How Do I Forgive If I Can’t Forget?
Forgiving people can be hard. But I’m getting better at it.
I am as Scorpio as they come. I will never forget a single act of kindness performed by someone — no matter how small — but on the flip side, I can never forget the pain they’ve caused me either. Hence forgiveness has always been this angelic buzzword in my life — one with an importance I never questioned, yet I always struggled to implement it in my day to day life. How am I supposed to forgive someone if I can’t forget what they did? More importantly, why should I forgive them? Doesn’t my forgiveness equate to me saying that what they did was okay? These are the questions that have circulated in my mind for years, and it’s only recently that I’ve come to terms with answers that make sense to me.
I now accept that you can indeed forgive someone even if you can’t forget how they’ve wronged you. In fact, I don’t think you should forget. Every person you meet teaches you something, and to forget what they did would mean you also forget the teaching you’ve received — and that’s just silly. As a friend so beautifully described to me,
“Forgiveness is actually selfish. It doesn’t mean you’ve forgotten what happened. It doesn’t even mean you think what happened was okay. It simply means you’re ready to move on.”
Move on. That was it. That’s what made it click for me. I just want to free myself from any negativity that’s following me from my past. Harboring resentment towards someone is too much of an energetic burden to bear because it drains me of my ability to enjoy my present life. So when I forgive, I’m forgiving for my own sake. Forgiving others allows me to genuinely appreciate the role they’ve played in my life, wish them well from afar, and then reclaim my energy and redirect it towards new experiences that make me happy.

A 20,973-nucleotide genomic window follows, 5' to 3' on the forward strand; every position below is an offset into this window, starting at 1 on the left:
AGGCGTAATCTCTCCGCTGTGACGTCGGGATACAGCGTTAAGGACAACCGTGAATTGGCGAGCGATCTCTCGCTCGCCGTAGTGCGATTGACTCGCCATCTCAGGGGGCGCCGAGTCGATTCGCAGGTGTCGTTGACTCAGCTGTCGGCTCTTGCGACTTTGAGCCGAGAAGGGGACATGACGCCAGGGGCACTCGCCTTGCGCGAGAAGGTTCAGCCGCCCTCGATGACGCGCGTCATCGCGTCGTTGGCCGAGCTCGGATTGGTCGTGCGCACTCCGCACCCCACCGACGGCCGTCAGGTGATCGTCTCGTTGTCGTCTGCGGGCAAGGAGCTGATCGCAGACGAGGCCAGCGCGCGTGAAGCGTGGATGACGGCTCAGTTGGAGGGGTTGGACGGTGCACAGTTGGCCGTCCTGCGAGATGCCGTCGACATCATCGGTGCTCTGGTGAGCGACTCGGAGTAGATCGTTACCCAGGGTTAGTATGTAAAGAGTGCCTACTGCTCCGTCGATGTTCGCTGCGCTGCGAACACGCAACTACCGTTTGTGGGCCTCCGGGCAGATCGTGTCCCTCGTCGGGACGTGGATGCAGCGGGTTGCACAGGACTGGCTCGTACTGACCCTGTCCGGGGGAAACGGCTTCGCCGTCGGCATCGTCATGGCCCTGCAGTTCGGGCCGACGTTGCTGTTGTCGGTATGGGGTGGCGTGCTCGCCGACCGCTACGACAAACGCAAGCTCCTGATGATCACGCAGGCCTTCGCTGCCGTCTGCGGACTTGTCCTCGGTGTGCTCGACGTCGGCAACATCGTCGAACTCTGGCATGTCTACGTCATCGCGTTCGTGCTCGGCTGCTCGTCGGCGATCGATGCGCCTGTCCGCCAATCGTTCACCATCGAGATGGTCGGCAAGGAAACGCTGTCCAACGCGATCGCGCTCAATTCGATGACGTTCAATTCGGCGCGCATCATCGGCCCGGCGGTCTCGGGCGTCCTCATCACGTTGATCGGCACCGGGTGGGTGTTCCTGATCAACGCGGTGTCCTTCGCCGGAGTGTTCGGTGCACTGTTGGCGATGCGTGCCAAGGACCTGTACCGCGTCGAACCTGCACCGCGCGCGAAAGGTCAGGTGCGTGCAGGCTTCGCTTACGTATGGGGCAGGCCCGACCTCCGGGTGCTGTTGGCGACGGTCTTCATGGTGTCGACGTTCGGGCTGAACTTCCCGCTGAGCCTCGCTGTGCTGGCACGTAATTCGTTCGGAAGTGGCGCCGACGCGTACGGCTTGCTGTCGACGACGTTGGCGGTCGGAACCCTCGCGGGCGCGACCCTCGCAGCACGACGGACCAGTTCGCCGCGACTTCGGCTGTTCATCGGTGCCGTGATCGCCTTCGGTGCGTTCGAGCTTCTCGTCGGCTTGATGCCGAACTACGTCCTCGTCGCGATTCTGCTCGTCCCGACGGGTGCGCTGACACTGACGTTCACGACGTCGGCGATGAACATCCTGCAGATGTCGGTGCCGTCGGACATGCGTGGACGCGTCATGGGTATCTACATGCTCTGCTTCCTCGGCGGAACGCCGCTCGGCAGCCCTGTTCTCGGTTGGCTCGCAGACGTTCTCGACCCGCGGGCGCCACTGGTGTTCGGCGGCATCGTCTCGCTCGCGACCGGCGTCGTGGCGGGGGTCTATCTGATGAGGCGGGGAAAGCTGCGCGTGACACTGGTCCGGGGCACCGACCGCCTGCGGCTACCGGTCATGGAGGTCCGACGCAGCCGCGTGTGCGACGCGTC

And while forgiving others seems doable, forgiving myself always proves to be harder. After all, if I hold others to such high standards, what right do I have to be lenient with my own self? It’s so easy for anyone to sit in a corner and recount past times when they acted in a way that they now wish they hadn’t. But the truth is, you probably did what you did because you only knew what you knew at the time. I’m not trying to justify past actions, but I would say, yeah, go easy on yourself — even if it hurts. Don’t feel like you’re participating in some sort of double standard — once you get more comfortable forgiving yourself, you’ll actually find it easier to forgive others.
But perhaps the most important thing to acknowledge here is that some pain is so deep that you don’t think you can ever find it in yourself to forgive. And that’s completely okay — I get it. As someone who’s still learning how to forgive, I have no right to say you need to forgive as well. But I want you to know that you deserve an abundance of happiness, and I’ve found that forgiveness can help pave the way for that.